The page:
Knowing when it’s time to say goodbye isn’t always easy. As peripatetic as my life has been, you’d think I’d be a pro, but instead (or because of all my moving around?) I still find it difficult.
I began thinking about this when an old friend changed their profile picture on social media to a symbol with an unfamiliar acronym. To my dismay, research showed it was affiliated with an extreme group started by an anonymous poster and was associated with starting conspiracy theories and rumors out of whole cloth. What was my friend thinking?!
Don’t get me wrong: my social media “friends” are a small group that run the gamut politically and socially. I don’t believe in isolating myself from other viewpoints and opinions. How else does one learn and grow? But when a college educated person is espousing or supporting unfounded rumor and innuendo, I take notice. Were they hacked? If not, what happened to due diligence in checking sources? While I can count some fruitcakes within my friends and family, this is not someone I would usually put into that category.
So then, the question becomes: do I “unfriend” them out of my life?
Fortunately for me, they changed their profile picture back to one of themselves. But I’m still left wondering.
Moving to another job, another town, or state automatically means your friendship circle changes. Few relationships can stand the strain of distance. In the old days, my rule of thumb was Christmas cards: If I mailed them a card or newsletter two years in a row without hearing back in some form, I dropped them from my list. Then it shifted to emails for most folks, but the criterion was the same.
When social media emerged, I avoided it like the plague, intuiting what kind of a black hole for time and energy it could become. I’m also a relatively private person (!) and didn’t like just anyone knowing everything about my life and movements. I finally succumbed when it became clear that it was the only way to maintain contact with my extended family. A side bonus was reconnecting with folks from high school and college.
As it is, I have only 47 “friends” of which only 4 are friends-of-friends whom I’ve never met, and I follow maybe a quarter of the total. Usually, if their posts get annoying, I just unfollow them. I have actually unfriended one person in the last five years or so. In other words, I still choose my friends carefully and cherish those with whom I’ve spent various periods of my life. Therefore, saying goodbye is a big deal.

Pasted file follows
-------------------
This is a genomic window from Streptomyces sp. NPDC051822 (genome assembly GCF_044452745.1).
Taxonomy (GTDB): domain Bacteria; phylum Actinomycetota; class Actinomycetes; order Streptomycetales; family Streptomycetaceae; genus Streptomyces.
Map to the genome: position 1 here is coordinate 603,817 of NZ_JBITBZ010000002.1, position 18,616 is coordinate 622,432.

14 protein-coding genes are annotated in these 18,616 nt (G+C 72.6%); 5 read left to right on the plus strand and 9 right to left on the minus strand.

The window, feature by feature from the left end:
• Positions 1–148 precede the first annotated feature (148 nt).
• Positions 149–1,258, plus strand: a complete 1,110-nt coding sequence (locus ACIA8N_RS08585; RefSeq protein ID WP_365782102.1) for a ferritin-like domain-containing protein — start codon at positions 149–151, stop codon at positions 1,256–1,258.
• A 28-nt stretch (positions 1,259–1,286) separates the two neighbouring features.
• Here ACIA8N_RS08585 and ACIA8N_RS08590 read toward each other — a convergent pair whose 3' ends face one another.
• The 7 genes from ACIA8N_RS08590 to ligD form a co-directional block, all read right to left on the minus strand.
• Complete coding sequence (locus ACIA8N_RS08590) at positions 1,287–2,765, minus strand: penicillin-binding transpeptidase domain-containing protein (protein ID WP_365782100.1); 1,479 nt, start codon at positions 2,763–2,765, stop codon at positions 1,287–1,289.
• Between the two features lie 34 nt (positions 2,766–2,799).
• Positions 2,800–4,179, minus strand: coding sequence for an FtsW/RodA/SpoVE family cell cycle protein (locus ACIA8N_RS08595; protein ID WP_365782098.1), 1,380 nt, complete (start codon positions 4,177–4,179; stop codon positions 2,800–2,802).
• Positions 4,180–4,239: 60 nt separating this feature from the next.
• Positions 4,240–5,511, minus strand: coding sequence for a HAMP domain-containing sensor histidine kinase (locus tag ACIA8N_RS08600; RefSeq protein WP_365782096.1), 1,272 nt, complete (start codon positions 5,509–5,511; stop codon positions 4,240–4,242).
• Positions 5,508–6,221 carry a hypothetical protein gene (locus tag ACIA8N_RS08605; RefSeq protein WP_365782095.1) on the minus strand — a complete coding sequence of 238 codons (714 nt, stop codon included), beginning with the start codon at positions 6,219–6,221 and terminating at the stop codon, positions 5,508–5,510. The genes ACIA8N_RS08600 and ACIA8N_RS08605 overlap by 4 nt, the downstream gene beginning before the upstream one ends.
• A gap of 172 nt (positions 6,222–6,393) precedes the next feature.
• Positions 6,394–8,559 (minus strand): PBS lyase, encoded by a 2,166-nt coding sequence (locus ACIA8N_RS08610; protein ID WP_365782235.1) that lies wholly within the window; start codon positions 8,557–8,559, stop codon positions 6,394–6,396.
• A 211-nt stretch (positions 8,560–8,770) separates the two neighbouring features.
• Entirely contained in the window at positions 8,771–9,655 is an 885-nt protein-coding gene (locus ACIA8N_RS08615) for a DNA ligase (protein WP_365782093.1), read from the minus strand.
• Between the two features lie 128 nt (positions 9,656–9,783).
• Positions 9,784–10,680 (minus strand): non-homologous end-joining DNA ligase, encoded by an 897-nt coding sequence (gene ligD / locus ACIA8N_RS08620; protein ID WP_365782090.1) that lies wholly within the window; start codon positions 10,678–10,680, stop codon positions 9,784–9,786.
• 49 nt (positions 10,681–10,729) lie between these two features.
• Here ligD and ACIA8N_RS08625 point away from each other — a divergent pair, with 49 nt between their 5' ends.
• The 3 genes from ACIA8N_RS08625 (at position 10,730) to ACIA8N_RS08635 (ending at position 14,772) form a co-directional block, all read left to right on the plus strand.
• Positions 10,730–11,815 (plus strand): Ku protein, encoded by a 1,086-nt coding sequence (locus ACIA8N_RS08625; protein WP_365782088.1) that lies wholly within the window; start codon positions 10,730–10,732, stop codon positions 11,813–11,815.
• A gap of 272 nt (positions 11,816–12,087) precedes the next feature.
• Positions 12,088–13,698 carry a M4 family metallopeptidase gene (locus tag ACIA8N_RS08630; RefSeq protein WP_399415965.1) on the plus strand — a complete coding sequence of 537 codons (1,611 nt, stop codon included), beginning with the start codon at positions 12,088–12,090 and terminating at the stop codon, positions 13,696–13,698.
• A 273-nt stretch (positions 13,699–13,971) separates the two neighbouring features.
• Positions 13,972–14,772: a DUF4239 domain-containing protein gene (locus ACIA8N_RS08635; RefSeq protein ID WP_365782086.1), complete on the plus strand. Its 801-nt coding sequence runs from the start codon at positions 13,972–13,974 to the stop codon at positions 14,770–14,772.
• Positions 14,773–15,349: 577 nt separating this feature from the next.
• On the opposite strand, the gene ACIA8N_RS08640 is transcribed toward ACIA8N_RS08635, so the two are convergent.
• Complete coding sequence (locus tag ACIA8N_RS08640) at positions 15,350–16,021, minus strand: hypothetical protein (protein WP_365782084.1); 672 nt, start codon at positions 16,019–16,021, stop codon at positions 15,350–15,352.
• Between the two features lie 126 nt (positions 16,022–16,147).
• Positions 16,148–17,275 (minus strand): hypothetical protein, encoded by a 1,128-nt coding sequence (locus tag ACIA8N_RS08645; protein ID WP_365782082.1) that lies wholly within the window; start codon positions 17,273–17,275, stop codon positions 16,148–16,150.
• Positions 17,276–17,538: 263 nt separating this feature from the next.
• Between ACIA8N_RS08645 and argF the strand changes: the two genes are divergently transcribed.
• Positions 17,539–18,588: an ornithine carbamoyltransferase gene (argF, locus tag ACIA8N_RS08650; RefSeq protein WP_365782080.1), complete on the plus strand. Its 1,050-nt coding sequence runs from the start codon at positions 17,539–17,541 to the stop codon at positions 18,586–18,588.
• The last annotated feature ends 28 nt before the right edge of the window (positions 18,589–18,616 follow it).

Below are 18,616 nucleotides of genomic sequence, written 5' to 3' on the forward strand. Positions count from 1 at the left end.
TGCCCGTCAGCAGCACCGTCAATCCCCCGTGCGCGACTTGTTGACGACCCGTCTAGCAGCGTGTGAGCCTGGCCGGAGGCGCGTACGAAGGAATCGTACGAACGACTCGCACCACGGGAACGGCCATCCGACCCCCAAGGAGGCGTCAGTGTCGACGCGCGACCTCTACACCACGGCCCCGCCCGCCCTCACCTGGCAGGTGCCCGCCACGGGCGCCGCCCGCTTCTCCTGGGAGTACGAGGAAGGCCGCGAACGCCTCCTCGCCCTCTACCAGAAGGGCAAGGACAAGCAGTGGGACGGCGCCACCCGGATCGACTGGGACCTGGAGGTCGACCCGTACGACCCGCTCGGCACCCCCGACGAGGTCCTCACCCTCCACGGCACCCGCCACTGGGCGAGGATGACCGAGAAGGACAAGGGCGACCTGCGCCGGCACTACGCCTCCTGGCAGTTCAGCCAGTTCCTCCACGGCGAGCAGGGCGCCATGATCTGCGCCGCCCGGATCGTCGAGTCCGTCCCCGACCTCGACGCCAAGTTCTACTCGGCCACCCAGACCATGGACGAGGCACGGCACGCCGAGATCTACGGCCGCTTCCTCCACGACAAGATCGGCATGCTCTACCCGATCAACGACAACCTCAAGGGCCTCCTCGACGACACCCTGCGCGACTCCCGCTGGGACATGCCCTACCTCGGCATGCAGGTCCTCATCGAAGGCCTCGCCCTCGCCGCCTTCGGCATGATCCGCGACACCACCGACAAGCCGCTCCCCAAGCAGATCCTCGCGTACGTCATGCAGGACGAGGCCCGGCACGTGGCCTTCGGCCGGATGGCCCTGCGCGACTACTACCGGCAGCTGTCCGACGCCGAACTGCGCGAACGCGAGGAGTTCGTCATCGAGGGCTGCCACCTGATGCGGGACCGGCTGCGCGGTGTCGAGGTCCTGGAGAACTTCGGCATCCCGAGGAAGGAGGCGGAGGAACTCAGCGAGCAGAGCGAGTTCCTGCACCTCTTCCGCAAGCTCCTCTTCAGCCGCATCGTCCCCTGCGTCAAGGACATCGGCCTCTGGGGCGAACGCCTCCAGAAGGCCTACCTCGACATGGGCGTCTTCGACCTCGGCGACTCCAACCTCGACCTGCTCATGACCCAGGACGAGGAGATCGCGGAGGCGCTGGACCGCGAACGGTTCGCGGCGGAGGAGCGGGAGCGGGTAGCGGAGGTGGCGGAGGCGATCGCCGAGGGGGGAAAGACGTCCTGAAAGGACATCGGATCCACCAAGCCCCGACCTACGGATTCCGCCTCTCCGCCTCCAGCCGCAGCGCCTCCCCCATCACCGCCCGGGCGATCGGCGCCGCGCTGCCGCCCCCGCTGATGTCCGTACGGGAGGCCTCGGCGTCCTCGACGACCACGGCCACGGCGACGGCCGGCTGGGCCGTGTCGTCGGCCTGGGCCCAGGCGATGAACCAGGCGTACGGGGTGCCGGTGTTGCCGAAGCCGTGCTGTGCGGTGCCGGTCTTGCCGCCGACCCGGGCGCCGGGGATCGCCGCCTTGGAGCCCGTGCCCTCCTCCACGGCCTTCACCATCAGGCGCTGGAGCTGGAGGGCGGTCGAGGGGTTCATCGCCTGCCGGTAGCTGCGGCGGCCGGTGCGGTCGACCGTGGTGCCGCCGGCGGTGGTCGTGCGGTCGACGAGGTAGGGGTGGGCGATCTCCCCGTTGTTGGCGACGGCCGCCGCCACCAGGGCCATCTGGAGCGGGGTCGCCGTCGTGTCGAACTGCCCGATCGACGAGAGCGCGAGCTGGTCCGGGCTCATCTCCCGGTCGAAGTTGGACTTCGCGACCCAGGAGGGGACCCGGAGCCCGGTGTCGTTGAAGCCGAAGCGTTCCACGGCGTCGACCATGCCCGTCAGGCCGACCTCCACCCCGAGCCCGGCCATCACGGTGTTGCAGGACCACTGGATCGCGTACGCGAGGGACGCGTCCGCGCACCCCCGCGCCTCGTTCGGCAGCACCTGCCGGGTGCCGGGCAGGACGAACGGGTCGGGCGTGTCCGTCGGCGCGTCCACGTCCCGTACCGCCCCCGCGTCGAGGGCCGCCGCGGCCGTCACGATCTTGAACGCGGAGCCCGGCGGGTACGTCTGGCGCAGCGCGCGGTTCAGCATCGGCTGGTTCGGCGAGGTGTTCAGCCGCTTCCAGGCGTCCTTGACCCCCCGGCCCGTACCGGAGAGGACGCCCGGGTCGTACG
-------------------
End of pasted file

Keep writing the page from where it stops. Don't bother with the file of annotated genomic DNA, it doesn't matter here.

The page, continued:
Beyond contact time, I generally evaluate my friendships – on and offline – by the following:
The depth of our shared experience. With some, we can see each other or talk on the phone after 10+ years and it seems like yesterday. No matter how our lives have grown apart, there remains a connection.
The health of the relationship. Do we encourage one another? Is there give and take or does one person dominate? How do I feel when we interact? Am I drained or energized afterwards?
I had to let go of one twenty year old friendship, when it became clear how one-sided it had become. Due to some physical and emotional trauma, my friend acted as if the world was required to bow to her every whim. Her family bought into it, but I refused. My friend and I had been through a lot together, but it was goodbye time.
Finally, does the relationship have any future? This is fuzzy by nature, as no one can see ahead. But is this someone I’d like to get together with if I were in town? Or, if in the same town, how often do we meet? Are we on the same page as to the nature of the relationship (social media only vs. phone calls vs. face-to-face vs. middle-of-the-night phone calls for help). Is there growth potential, or do we rehash the same-ol’ same ol’ every time.
Because I do move so much, I tend to hang on to friendships as long as I can. As a result, I don’t always work very hard to find new friends in the new place. I can put on the “outgoing” mask when I have to, but it’s scary and all that. I’ve actually built some online friendships that are stronger than any where I currently live. But I still need to be cognizant of those friendships that I’ve outgrown, or aren’t healthy, or simply don’t deserve my time and energy anymore – or where the friend has left me behind. That’s OK, too
Blake Shelton has a break-up song, Goodbye Time, that addresses this in a poignant way and has been running through my head. The chorus goes like this:
If being free’s worth what you leave behind
And if it’s too late for love to change your mind
Then it’s goodbye time
Some goodbyes come with a bang, others with a whimper. And still others simply grow up and away, spreading seeds on the wind like dandelions. If those are seeds of love, then it’s been a friendship worth living, and worth letting go.